Netflix Stirs the Pot
Whether you’ve watched it or not, you must have heard or read something by now about the Netflix series Making A Murderer. If you’ve seen it, you undoubtedly have some strong opinions one way or the other regarding the outcome.
I don’t quite know how to put into words all the emotions that came after watching the series. Shame, anger, sadness, embarrassment; just off the top of my head. The prevailing sentiment -since the ones just listed aren’t powerful enough- was irrefutably fear.
Fear that those in power don’t always have the best intentions. Police officers and sheriffs, authority figures that many people would assume have a strict moral compass and an even stricter legal obligation to do what’s “right,” are merely human, and by that definition, imperfect. They are not infallible. They make mistakes. They are human beings who, whether knowingly or not, have their own set of prejudices and partialities.
Fear that there are hidden agendas the county or state has that stem from these less than honorable intentions. The police officer was just doing his job when he arrested Avery, and the sheriff was just doing his when he testified against him, right? The judge was doing his civil duty when he sentenced Avery for a crime that he may or may not have committed. That’s what it will look like if someone is reading over the case files, but it’s not that cut and dry. Manitowoc County obviously had a grudge against that family, and the state of Wisconsin had a lot at stake with that trial.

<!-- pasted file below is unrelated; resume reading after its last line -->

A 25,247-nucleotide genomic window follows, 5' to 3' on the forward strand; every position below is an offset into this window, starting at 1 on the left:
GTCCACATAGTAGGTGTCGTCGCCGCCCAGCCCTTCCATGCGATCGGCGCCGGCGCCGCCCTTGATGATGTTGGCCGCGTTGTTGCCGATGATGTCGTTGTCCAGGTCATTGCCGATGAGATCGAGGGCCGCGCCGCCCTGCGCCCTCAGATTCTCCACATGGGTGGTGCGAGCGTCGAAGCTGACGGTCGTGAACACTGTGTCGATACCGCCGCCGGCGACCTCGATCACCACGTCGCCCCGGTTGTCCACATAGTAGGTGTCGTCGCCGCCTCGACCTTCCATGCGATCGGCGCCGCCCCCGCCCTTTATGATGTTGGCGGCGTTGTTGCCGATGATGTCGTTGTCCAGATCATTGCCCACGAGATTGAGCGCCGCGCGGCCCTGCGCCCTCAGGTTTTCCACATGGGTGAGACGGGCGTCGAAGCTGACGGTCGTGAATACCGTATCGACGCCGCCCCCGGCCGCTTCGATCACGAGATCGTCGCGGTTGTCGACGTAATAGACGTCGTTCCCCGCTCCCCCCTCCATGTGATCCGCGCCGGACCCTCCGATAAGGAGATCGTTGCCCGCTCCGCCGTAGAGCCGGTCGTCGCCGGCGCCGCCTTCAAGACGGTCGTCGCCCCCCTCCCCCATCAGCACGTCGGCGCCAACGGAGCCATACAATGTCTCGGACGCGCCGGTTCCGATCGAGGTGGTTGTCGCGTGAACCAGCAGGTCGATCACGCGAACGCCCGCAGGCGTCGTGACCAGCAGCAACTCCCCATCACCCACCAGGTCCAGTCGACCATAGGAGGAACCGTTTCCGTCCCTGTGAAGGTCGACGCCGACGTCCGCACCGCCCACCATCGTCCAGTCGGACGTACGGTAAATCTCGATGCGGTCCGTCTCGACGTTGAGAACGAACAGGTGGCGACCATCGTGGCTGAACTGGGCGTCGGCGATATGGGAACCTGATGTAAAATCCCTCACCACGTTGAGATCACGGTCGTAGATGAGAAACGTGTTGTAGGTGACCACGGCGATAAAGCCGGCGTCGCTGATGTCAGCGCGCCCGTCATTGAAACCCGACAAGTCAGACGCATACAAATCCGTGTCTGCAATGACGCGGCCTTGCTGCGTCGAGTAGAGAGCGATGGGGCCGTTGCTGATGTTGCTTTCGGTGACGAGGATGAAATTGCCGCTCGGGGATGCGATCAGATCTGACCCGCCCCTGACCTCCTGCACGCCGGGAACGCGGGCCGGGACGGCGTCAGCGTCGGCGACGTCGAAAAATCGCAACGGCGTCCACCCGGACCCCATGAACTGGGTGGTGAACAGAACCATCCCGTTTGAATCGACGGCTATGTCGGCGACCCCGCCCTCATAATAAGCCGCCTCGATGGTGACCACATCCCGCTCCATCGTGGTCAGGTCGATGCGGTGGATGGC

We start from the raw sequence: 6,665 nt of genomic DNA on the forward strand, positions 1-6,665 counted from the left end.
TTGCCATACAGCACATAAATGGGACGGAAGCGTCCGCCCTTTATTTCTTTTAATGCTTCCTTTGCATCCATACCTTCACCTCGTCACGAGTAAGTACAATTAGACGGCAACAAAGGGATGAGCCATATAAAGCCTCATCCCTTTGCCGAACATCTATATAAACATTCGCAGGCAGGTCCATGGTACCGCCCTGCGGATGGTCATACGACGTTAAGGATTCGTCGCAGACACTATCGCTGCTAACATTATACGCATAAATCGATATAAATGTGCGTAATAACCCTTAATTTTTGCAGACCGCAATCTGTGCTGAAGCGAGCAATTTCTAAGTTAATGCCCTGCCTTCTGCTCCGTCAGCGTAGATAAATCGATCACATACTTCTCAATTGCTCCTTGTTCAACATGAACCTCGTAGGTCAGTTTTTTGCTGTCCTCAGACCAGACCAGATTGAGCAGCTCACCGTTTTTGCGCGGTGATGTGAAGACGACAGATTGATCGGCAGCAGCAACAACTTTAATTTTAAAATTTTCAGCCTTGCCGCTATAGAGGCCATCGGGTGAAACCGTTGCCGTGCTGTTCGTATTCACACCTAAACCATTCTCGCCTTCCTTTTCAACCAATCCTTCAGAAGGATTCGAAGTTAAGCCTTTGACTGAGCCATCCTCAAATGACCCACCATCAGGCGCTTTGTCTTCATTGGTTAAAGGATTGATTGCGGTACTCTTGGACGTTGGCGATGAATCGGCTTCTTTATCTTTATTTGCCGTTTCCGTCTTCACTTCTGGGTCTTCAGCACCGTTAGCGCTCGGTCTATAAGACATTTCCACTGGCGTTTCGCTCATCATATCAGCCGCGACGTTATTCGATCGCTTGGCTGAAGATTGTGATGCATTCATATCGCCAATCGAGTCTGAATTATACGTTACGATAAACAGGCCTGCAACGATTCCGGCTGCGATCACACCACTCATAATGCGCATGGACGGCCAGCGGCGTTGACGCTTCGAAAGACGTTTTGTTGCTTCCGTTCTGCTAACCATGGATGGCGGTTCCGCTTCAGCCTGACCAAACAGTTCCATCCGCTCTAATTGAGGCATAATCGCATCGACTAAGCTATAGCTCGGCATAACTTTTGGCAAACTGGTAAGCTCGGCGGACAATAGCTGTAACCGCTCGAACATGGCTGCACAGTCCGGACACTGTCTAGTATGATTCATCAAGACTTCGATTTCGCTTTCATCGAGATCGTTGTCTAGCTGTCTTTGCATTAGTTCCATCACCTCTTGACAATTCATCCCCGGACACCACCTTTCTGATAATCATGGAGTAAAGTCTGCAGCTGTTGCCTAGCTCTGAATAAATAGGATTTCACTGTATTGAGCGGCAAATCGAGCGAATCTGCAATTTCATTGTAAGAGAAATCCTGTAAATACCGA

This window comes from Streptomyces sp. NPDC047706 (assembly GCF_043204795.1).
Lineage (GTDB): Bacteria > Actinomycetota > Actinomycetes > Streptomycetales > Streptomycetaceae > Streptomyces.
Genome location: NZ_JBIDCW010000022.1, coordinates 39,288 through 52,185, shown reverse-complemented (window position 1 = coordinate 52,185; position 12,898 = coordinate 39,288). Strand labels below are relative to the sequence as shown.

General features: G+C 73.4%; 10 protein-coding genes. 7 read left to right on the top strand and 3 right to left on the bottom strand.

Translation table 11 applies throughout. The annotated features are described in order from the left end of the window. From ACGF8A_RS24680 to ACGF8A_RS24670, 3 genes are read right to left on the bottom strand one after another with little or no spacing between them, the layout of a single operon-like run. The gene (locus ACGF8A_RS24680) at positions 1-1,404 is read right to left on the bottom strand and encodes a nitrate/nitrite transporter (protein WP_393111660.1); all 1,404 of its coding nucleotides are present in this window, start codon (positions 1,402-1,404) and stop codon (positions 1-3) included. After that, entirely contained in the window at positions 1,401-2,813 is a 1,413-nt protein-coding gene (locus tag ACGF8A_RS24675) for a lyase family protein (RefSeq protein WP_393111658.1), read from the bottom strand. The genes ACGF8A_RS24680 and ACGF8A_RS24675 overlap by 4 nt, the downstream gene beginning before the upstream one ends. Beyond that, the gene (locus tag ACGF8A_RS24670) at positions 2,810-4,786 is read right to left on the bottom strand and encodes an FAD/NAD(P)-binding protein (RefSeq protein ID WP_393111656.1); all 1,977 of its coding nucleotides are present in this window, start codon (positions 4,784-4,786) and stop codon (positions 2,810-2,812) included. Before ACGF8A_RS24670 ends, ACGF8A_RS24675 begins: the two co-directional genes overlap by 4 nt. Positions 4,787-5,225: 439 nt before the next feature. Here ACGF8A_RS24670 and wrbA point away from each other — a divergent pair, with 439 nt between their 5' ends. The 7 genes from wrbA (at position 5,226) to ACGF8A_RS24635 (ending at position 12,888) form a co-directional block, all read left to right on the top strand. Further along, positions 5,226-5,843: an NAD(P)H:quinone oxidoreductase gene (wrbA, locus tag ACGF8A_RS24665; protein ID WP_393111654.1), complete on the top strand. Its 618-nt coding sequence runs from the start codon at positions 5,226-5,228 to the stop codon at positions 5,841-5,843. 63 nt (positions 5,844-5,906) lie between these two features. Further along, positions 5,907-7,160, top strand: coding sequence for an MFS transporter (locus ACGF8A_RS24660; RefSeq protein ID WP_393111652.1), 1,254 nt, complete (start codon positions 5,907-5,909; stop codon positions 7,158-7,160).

Fear that our rights can be so utterly trampled. Avery had a dozen eyewitness reports for not being anywhere in the vicinity of the sexual assault charge. The timeline didn’t match. Most importantly, there was a suspect already on the police’s radar who had a record of similar crimes who didn’t have an alibi. Whether you think Avery deserved to be locked up or not, you have to shake your head in disgust at the sheer laziness, and blatant disregard of civil liberties, of the Manitowoc police department.
Avery and his family were not sophisticated and well educated. Their name was held with utmost contempt in Manitowoc county, even before the allegations. The fact of the matter is, the police and most everyone in the area might not have had enough evidence, but they sure had enough prejudice. And that’s the most frightening thing of all; to realize that an honorable civil servant or a well-educated resident agreed w/ the wrongful allegations b/c they thought it was just the comeuppance Avery was due.
I watch a lot of Law and Order:SVU; hence: my legal knowledge is pretty legit. I’ve heard some great one-liners from Olivia and Elliot, but sometimes the defense has a real winner. The best way I can think to sum up this post is an obvious defense attorney argument: a gross miscarriage of justice. Whether Avery deserves to be sitting in prison or not, he was not afforded a fair trial. The system failed him from the start. And if it happened to him, who’s to say it can’t happen to you or me.